North Carolina NCDOT-Amtrak Carolinian Service

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Re: Carolinian assigned seating

Postby R36 Combine Coach » Mon Feb 21, 2011 5:25 pm

afiggatt wrote: Both the Carolinian and Vermonter are state supported trains that have consists similar to an NE Regional, with the difference of a baggage car on the Carolinian and the number of Amfleet I coach cars.
The Vermonter is all Amfleet I, while the Carolinian has Amfleet II coaches and an Amfleet I cafe.
Since my friend continues to chain smoke nonstop, she is probably an Alco.
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Re: Carolinian assigned seating

Postby BuddSilverliner269 » Mon Feb 21, 2011 5:32 pm

R36 Combine Coach wrote:
afiggatt wrote: Both the Carolinian and Vermonter are state supported trains that have consists similar to an NE Regional, with the difference of a baggage car on the Carolinian and the number of Amfleet I coach cars.
The Vermonter is all Amfleet I, while the Carolinian has Amfleet II coaches and an Amfleet I cafe.

The Carolinian is ALL Amfleet 1 cars.
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Re: Carolinian assigned seating

Postby R36 Combine Coach » Mon Feb 21, 2011 5:35 pm

Must have confused with the Palmetto/Pennsylvanian.
Since my friend continues to chain smoke nonstop, she is probably an Alco.
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Re: Carolinian assigned seating

Postby Matt Johnson » Mon Feb 21, 2011 6:08 pm

BuddSilverliner269 wrote:The Carolinian is ALL Amfleet 1 cars.


Indeed. When I last rode the Carolinian down to Durham in 2002, it used an Amfleet II for business class. (And it had a Horizon cafe as well.) But now it's all Amfleet I (plus a baggage car).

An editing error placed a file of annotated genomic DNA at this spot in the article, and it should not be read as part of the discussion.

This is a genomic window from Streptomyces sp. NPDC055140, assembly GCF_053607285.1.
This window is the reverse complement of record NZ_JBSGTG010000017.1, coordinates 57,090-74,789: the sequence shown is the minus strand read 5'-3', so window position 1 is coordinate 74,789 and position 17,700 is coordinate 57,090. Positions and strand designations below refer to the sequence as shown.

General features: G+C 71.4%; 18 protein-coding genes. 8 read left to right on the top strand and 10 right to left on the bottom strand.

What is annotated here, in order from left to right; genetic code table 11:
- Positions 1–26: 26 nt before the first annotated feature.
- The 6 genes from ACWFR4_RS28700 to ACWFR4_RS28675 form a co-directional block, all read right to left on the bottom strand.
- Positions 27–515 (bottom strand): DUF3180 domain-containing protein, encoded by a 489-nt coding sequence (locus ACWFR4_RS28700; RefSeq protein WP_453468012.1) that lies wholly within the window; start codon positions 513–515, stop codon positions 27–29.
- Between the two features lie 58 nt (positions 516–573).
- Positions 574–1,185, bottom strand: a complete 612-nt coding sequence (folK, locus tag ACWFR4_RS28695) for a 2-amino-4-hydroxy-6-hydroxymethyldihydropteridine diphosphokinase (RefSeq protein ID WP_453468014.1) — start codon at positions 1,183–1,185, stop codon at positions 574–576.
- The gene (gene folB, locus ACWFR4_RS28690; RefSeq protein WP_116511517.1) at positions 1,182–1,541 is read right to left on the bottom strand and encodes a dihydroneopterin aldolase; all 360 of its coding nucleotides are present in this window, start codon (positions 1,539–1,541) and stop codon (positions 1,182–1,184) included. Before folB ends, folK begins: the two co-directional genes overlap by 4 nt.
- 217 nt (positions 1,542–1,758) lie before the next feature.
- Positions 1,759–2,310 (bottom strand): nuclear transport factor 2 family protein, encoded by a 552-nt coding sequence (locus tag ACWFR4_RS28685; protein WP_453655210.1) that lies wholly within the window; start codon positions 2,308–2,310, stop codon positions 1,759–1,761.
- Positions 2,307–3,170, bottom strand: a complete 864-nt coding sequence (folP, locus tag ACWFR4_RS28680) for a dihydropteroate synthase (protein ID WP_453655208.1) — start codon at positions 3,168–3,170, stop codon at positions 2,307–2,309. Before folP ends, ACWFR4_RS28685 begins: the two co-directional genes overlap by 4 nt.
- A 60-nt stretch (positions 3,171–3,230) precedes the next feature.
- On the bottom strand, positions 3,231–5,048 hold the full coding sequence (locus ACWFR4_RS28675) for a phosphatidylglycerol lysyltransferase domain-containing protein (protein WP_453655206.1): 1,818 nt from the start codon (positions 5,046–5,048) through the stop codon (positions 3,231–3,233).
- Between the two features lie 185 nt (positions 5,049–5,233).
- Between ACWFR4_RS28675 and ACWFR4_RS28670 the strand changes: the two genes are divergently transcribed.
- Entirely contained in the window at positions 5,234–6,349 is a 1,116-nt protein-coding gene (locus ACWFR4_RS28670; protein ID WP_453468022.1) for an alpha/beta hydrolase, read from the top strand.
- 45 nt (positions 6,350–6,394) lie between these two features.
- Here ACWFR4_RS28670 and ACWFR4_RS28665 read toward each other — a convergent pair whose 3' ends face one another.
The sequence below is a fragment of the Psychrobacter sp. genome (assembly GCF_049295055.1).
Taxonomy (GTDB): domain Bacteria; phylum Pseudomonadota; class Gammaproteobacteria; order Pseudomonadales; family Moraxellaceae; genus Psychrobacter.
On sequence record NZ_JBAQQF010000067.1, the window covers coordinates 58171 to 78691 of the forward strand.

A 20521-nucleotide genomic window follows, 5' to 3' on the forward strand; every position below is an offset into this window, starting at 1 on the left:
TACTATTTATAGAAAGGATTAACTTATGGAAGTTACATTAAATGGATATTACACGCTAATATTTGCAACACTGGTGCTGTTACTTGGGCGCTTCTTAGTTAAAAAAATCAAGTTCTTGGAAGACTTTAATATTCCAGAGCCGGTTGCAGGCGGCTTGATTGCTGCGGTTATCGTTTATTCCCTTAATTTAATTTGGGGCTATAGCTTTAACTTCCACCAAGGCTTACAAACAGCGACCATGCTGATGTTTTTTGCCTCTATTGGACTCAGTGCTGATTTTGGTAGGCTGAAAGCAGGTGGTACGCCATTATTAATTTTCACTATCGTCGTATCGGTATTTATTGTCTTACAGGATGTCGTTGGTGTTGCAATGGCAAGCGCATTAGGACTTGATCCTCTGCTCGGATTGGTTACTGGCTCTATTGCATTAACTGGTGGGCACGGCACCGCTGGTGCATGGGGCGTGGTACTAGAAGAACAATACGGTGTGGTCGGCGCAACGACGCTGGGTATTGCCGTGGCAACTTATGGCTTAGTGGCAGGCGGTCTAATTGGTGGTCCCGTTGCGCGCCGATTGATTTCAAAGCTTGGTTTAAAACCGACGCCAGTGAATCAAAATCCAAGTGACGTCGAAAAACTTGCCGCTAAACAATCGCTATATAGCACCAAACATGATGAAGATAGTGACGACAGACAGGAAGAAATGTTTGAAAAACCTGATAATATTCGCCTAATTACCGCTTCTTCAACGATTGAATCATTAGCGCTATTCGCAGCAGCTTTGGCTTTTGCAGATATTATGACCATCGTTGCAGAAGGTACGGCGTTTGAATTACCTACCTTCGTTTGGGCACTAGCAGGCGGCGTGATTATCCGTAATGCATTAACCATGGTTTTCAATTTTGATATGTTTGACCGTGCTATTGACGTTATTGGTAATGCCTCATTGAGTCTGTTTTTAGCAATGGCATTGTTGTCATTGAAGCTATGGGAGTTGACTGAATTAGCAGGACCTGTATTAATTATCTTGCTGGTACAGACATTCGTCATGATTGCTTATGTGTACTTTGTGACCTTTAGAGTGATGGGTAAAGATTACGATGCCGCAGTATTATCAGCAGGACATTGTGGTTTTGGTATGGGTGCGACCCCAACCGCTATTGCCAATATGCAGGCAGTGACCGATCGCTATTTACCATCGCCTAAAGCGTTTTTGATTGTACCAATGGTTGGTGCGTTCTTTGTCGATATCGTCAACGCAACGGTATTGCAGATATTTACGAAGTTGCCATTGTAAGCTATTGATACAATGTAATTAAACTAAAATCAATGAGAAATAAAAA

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Re: Carolinian assigned seating

Postby orulz » Tue Feb 22, 2011 3:01 pm

Back to assigned seating.

If all the stations along the route could be converted to high-platform (fat chance, I know) or the rolling stock converted to some sort of bilevel with level boarding at low platforms, then I speculate that assigned seating would be a thing of the past. As it is, they seem to try to sort people out into cars based on what station they are detraining at, so that they only have to open one, two, or three doors at any given low-platform station.

As it is, I wish that, rather than having your seats be completely up to the conductor, it could be incorporated into Amtrak's reservations system. Say you are traveling CYN-WAS. The reservation system then "knows" that only the 4th car will be opening there, so it restricts your seat selection to anywhere in that car, but allows YOU to be the one to choose. The policy of keeping large blocks of seats reserved for large groups is a nice thought, but the best seats in the train really should be first-come, first-serve: ie, you book first, you get first choice, as on most airplanes.